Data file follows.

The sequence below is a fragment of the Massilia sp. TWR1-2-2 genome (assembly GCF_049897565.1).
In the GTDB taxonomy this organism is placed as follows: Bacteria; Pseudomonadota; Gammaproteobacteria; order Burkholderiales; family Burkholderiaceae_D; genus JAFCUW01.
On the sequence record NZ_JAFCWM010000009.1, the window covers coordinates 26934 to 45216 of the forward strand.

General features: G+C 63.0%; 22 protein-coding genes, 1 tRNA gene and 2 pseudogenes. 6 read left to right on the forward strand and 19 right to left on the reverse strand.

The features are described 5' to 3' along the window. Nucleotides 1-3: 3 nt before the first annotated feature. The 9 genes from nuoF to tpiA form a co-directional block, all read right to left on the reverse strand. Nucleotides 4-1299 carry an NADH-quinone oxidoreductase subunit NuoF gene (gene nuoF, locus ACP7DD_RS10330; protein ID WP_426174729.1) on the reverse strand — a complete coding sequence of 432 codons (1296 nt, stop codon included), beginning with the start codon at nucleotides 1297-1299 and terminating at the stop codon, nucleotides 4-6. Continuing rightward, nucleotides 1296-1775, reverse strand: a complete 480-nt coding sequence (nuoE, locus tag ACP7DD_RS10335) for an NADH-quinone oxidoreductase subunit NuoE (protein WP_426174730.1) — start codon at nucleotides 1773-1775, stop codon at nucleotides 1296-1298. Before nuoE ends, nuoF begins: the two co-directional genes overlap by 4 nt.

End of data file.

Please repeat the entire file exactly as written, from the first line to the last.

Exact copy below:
The sequence below is a fragment of the Massilia sp. TWR1-2-2 genome (assembly GCF_049897565.1).
In the GTDB taxonomy this organism is placed as follows: Bacteria; Pseudomonadota; Gammaproteobacteria; order Burkholderiales; family Burkholderiaceae_D; genus JAFCUW01.
On the sequence record NZ_JAFCWM010000009.1, the window covers coordinates 26934 to 45216 of the forward strand.

General features: G+C 63.0%; 22 protein-coding genes, 1 tRNA gene and 2 pseudogenes. 6 read left to right on the forward strand and 19 right to left on the reverse strand.

The features are described 5' to 3' along the window. Nucleotides 1-3: 3 nt before the first annotated feature. The 9 genes from nuoF to tpiA form a co-directional block, all read right to left on the reverse strand. Nucleotides 4-1299 carry an NADH-quinone oxidoreductase subunit NuoF gene (gene nuoF, locus ACP7DD_RS10330; protein ID WP_426174729.1) on the reverse strand — a complete coding sequence of 432 codons (1296 nt, stop codon included), beginning with the start codon at nucleotides 1297-1299 and terminating at the stop codon, nucleotides 4-6. Continuing rightward, nucleotides 1296-1775, reverse strand: a complete 480-nt coding sequence (nuoE, locus tag ACP7DD_RS10335) for an NADH-quinone oxidoreductase subunit NuoE (protein WP_426174730.1) — start codon at nucleotides 1773-1775, stop codon at nucleotides 1296-1298. Before nuoE ends, nuoF begins: the two co-directional genes overlap by 4 nt.